Below are some of the challenges for siblings of children with disability. We understand that not all siblings will experience all of these and that some might emerge at different life stages.
Feeling left out
A child with disability may require intensive support, attention and energy from parents to ensure they get the necessary care. As a result, young siblings can feel left out or even neglected. With limited opportunity to spend one-on-one time with parents, they often perceive the needs of a brother or sister as being more important, which can impact on their own self‐worth.
Lack of understanding
Without information, siblings might form misunderstandings about the disability and fears that they themselves have caused it. Some children might believe that they may also develop a disability. They may also struggle to explain the disability to others.
Relationship difficulties with brother or sister
Siblings may have difficulty interacting and playing with their brother or sister. They might also feel disappointment, frustration, fear, guilt and sorrow for what their brother or sister is going through and grieve the fact that their sibling relationship is different to others.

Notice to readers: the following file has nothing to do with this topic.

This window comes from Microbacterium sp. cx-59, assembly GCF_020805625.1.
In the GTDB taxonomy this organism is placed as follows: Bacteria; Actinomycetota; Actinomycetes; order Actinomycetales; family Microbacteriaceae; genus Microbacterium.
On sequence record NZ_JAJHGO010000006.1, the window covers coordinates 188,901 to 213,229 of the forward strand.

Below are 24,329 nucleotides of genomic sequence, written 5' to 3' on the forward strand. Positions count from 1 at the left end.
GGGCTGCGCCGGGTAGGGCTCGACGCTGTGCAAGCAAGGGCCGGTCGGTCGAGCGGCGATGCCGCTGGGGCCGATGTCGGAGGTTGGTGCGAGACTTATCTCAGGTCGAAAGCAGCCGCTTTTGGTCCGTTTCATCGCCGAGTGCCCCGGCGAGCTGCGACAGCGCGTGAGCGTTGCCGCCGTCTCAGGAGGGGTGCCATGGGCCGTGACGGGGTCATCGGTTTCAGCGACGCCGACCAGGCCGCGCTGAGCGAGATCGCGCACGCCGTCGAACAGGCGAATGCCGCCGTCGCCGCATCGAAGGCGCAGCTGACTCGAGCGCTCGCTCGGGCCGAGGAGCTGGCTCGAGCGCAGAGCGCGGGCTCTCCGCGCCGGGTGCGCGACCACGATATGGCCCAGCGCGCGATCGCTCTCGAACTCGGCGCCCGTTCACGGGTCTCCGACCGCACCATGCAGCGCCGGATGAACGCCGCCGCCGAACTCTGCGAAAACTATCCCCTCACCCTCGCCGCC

Siblings can sometimes feel different and marginalised from those around them. These feelings can stem from:
- Feeling different to their friends
- Difficulties with having friends over
- Friends not understanding what they are going through
- Missing out on opportunities to take part in community activities
- Other people’s insensitivity and how they react to the child with disability and/or the sibling e.g. staring, teasing and bullying
Social isolation can make it more difficult for siblings to seek help.
Anger and resentment
This can build up when a sibling’s brother or sister is treated differently or is allowed to behave in ways that they are not. Or when family activities are inevitably disrupted from time to time. There can also be anger at the insensitive and unfair reactions of others towards the disability.
Children can feel judged by others if anyone in their family has any difference. At times there can be a strong sense of embarrassment in how other’s perceive their brother or sister’s appearance or behaviour, especially in public and when others tease or stare.
Some siblings may have fears about developing a disability themselves. If their brother or sister has difficult behaviours, they may fear physical harm to themselves or others in their family.